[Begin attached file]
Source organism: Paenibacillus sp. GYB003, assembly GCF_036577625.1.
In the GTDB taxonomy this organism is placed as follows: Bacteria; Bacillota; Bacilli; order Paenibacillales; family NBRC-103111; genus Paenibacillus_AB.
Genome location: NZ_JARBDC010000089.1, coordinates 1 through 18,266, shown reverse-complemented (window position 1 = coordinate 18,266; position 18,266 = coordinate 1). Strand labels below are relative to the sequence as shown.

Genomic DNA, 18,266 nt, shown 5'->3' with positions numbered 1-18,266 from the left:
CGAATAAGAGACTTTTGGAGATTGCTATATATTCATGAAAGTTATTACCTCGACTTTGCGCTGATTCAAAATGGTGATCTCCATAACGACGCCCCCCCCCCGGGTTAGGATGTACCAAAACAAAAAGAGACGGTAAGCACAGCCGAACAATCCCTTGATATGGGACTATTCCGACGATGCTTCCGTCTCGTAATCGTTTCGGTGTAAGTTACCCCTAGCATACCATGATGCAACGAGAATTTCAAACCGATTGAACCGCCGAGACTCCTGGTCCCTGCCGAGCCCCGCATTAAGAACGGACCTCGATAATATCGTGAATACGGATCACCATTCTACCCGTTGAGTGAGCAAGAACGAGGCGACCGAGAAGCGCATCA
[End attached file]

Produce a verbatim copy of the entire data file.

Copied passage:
Source organism: Paenibacillus sp. GYB003, assembly GCF_036577625.1.
In the GTDB taxonomy this organism is placed as follows: Bacteria; Bacillota; Bacilli; order Paenibacillales; family NBRC-103111; genus Paenibacillus_AB.
Genome location: NZ_JARBDC010000089.1, coordinates 1 through 18,266, shown reverse-complemented (window position 1 = coordinate 18,266; position 18,266 = coordinate 1). Strand labels below are relative to the sequence as shown.

Genomic DNA, 18,266 nt, shown 5'->3' with positions numbered 1-18,266 from the left:
CGAATAAGAGACTTTTGGAGATTGCTATATATTCATGAAAGTTATTACCTCGACTTTGCGCTGATTCAAAATGGTGATCTCCATAACGACGCCCCCCCCCCGGGTTAGGATGTACCAAAACAAAAAGAGACGGTAAGCACAGCCGAACAATCCCTTGATATGGGACTATTCCGACGATGCTTCCGTCTCGTAATCGTTTCGGTGTAAGTTACCCCTAGCATACCATGATGCAACGAGAATTTCAAACCGATTGAACCGCCGAGACTCCTGGTCCCTGCCGAGCCCCGCATTAAGAACGGACCTCGATAATATCGTGAATACGGATCACCATTCTACCCGTTGAGTGAGCAAGAACGAGGCGACCGAGAAGCGCATCA